These industries that have significantly raised the Australian economy in the last year or two need very understanding treatment today. Primary industry cannot pull itself out of a significant trough in 12 months, two years or even three or four years. There needs to be a very great, genuine and deep-seated concern by governments for these industries if they are to establish the sort of base that historically they have had in the Australian economy. They are confronted by a number of problems that are relevant to government today. They are confronted by the threat of capital taxation, which we have discussed on a number of occasions. That is one of the most severe problems that confronts an industry which has a significant part of its capacity involved in capital, whether it be in land or equipment. Today, somewhat ironically, the necessary equipment very often makes up 50 per cent, 60 per cent or even more of the value of the land involved. So capital taxation is of enormous concern across the board to primary industries. We have seen almost a wiping away of the income equalisation deposits which have been a significant contributor in stabilising rural industry. May be it is not yet too late for the Government to take a much more generous line in that field.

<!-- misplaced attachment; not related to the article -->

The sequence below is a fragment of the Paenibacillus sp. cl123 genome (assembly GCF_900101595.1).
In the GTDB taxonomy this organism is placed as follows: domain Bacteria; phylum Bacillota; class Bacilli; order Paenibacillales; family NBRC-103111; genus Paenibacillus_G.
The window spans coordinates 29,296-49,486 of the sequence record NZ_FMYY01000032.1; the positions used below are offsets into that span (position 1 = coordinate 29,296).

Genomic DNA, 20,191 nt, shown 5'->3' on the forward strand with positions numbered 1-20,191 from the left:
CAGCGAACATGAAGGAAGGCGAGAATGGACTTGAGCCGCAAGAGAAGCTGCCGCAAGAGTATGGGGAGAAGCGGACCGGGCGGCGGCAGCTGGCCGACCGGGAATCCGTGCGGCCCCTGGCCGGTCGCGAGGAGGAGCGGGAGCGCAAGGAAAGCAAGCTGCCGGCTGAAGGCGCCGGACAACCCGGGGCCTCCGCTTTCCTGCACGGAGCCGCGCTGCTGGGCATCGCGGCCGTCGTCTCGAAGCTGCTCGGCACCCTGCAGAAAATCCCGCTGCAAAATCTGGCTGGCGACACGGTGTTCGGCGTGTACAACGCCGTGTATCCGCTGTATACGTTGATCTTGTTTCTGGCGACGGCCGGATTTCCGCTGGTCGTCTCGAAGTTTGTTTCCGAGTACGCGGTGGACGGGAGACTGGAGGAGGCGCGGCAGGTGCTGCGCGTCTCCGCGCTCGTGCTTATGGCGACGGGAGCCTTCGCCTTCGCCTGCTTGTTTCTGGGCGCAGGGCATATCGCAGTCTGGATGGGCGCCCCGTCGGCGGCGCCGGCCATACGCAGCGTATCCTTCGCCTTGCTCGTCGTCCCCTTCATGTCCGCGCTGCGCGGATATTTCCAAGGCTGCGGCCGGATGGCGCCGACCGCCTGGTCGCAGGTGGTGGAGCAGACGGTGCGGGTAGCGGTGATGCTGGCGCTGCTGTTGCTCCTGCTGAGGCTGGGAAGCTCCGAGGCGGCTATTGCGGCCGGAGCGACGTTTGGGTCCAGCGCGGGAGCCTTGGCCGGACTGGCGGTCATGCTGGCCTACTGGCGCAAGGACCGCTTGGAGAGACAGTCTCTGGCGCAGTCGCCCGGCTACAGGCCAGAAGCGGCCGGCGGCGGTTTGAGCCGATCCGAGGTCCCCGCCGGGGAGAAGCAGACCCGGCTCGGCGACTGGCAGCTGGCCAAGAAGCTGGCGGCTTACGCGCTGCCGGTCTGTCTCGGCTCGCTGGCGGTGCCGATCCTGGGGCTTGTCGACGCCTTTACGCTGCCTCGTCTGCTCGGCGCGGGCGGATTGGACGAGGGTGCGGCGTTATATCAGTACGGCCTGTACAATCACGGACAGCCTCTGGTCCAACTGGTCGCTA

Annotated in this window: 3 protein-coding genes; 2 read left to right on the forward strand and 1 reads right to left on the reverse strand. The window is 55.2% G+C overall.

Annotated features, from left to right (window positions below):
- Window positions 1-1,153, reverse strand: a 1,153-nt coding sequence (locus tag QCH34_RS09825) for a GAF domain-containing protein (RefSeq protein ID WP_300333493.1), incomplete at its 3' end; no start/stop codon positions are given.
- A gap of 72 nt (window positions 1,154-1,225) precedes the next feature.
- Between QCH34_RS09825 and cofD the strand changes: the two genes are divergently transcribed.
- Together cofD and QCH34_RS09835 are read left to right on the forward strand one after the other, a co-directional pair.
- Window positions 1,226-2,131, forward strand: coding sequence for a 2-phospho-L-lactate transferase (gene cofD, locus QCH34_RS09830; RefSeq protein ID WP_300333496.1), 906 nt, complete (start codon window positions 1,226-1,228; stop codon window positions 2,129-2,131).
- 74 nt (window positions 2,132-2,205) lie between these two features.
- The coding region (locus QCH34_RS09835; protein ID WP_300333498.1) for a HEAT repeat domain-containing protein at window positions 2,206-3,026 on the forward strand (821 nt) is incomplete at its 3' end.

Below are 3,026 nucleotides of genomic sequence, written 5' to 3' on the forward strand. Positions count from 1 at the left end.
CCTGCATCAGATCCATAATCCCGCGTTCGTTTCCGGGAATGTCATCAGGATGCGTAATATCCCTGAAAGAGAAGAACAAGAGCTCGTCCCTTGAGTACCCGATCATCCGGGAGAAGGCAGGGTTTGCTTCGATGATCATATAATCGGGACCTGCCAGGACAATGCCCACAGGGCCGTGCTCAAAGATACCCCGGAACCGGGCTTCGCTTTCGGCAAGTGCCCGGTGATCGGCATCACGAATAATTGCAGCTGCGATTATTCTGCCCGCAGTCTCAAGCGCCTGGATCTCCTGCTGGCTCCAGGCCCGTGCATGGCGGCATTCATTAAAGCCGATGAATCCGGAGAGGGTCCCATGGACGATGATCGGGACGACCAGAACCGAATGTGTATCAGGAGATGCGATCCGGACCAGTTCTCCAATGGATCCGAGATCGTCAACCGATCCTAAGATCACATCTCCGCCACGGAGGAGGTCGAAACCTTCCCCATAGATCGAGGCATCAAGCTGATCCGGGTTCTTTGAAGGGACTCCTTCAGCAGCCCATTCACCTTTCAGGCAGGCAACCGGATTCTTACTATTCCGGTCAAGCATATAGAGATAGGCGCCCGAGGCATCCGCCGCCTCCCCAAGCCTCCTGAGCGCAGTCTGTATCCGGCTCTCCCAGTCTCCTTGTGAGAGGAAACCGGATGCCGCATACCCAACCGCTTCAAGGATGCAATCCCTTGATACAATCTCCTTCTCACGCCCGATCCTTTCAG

These industries have been subjected to automatic full indexation of wages and for some time to the automatic indexation of excise which, together with increases in the price of fuel, have contributed significantly to their cost structure. We must never forget that the great Australian primary industry is one of the few industries that basically must compete on a world market. It does not enjoy the pleasant situation of being able to analyse its costs, look at the sort of percentage profit which is necessary, or look at its investments, interests and responsibilities, and come up with a price. It must accept the price that obtains on the world market. Consequently, it is a problem which is not specifically relevant to a range of other determinations in the Australian economy. The loss of tax deductibility in some fields is of great significance to rural Australia. It is important that we spend at least an hour or two tonight in the discussion of these industries because they have been rather unfortunately treated by the Australian Labor Party in recent times. About 3 1/2 lines were devoted to primary industry in the Budget Papers and I am informed that in the vicinity of six minutes was devoted to the discussion of primary industry during a week-long Australian Labor Party conference. That is not the sort of involvement or the depth of consideration that the industries deserve.